LIVINGSTON – An increase in dumping fees at the county landfill and five trash collections stations was presented to Polk County Commissioners Tuesday during their regular meeting in Livingston.
The increases, which go into effect on July 1, were presented by Mike Demarco, general manager of Santek Waste Services, which operates the landfill and collection stations under a contract with the county. Under the contract, Santek is allowed to periodically adjust the rates.
Demarco told commissioners the rate change was needed to offset increased operating costs and noted the last time the landfill rates were changed was on April 1, 2014 while the collection station rates have not been changed since Jan. 1, 2013.
He noted the rates in question are the fees the public pays when they dispose of trash and other items at the landfill near Leggett or the collections stations located throughout the county. Fees paid by commercial haulers to use the landfill are on a different schedule and are adjusted annually.
One of the major changes being made to the fee schedule is the amount paid for bagged garbage. In the past, Santek had five different rates for different sizes of bags ranging from 13 gallons or less up to those that contain over 70 gallons.
“The biggest single area of dispute that we’ve had was over the size of the bags being dumped,” Demarco said. “We decided to simplify that.”
Under the new schedule, bags of up to 13 gallons in size will be priced at 45 cents – up from the current 35 cents. All bags that are sized at 14 gallons or larger will now be priced at $1.35 per bag.
Santek will continue to accept appliances of up to four cubic yards in size free of charge at the collection stations and there will be no change to the $15 fee for the disposal of mattresses at either the collections stations or landfill.
Pct. 3 Commissioner Milt Purvis noted that in the past they have had problems with people dumping unwanted appliances, mattresses and other items on the side of county roads, forcing commissioners to have to expend resources to clean the illegal dump sites.
“The public needs to understand that it’s cheaper for them to take their trash to the landfill or collection stations. It costs them much more if we have to spend tax dollars to clean up items dumped along the roads,” he said.
In other business Tuesday, commissioners approved a financing package to purchase equipment needed as part of a plan to reduce the county’s energy bills. Under the plan the Way Companies will purchase and install the needed equipment that is guaranteed to greatly reduce the amount the county spends on electricity.
As part of the overall package, the Way Companies offered a financing plan for the equipment but gave the county the option make other arrangements. In April commissioners agreed to seek alternative financing for the $2.1 million project and on Tuesday learned that a bid had been received from JPMorgan Chase and Co. at a rate of 1.935%, which County Judge Sydney Murphy said would save the county about $230,000 in interest fees over the life of the loan.
During the meeting, commissioners also:
-- Agreed to allow Murphy to proceed with budget planning that would include a 2.5 percent cost of living pay increase for all county employees. Work on the 2016-17 budget, which would go into effect on Oct. 1 is now underway and commissioners are expect to hold workshop sessions and hearings on the spending plan during the coming weeks.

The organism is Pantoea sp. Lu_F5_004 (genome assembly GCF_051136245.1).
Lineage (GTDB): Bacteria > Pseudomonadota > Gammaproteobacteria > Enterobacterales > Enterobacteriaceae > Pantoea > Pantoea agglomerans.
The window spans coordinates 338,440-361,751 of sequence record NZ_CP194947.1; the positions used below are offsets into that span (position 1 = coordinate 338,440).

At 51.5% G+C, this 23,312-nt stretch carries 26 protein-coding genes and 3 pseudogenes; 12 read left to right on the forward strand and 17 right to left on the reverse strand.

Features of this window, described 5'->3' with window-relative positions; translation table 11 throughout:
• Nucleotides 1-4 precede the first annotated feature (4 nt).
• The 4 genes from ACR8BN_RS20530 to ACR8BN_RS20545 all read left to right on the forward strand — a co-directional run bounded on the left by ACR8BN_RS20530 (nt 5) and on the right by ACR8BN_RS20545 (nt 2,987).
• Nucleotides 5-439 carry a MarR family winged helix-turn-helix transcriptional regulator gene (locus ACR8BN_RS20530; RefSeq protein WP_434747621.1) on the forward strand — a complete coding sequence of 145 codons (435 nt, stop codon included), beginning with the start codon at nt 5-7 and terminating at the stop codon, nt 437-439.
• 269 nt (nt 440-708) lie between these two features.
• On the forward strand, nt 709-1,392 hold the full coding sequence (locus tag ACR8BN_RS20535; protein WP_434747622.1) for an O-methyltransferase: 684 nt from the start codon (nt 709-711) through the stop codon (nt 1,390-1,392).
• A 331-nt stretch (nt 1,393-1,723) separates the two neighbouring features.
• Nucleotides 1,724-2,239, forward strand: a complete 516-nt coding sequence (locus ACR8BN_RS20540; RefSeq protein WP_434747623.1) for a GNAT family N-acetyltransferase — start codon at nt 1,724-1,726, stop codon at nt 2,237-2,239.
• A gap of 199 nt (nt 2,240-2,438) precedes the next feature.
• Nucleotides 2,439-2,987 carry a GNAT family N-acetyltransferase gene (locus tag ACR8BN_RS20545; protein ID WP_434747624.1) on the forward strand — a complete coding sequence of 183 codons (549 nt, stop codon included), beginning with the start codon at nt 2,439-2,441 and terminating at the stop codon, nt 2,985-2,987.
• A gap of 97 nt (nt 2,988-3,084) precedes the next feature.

-- Decided not to regulate the sale of certain fireworks over the July 4 holiday. Murphy explained that under state law, commissioners had until June 15 to order that certain types of fireworks not be sold. After that date, they could only order a complete ban on all fireworks as part of an emergency order to deal with drought conditions.
-- Approved that sale of tax foreclosed subdivision lots in precincts 1, 2 and 4.
-- Learned from Emergency Management Coordinator Larry Pitts that while Polk County has not yet been included in a federal disaster order stemming from May’s heavy rains and flooding, officials from the Federal Emergency Management Agency (FEMA) will be in the county next week to do a damage assessment.
-- Learned the sheriff’s department has been awarded as $27,550 grant to purchase additional body cameras for its deputies. The $10,400 in local matching funds needed for the grant has been obtained from donations from the community.
-- Recognized this year’s winners of the $1,000 Bobby Smith Memorial Scholarships. Sponsored by the county’s delinquent tax collection firm, Linebarger Goggan Blair and Sampson, the county awards one scholarship to a senior from the six local high schools. The 2016 winners included Travis Hendrix of Big Sandy High School, Savanna Knight of Corrigan-Camden High School, Kristen Lee Coker of Goodrich High School, Kimberly Christoph of Leggett High School, Sarrah Esser of Livingston High School and Darren Jennings of Onalaska High School.
SCHOLARSHIP WINNER – Savanna Knight, a Corrigan-Camden High School senior, was recognized Tuesday by the Polk County Commissioners Court as one of the six winners of the $1,000 Bobby Smith Memorial Scholarships awarded by the court. The other winners, who were not able to attend the meeting, included Travis Hendrix of Big Sandy, Kristen Lee Coker of Goodrich, Kimberly Christoph of Leggett, Sarrah Esser of Livingston and Darren Jennings of Onalaska. Pictured above are (L-R) Pct. 4 Commissioner Tommy Overstreet, Pct. 1 Commissioner Bob Willis, Knight, County Judge Sydney Murphy, Pct. 2 Commissioner Ronnie Vincent and Pct. 3 Commissioner Milt Purvis.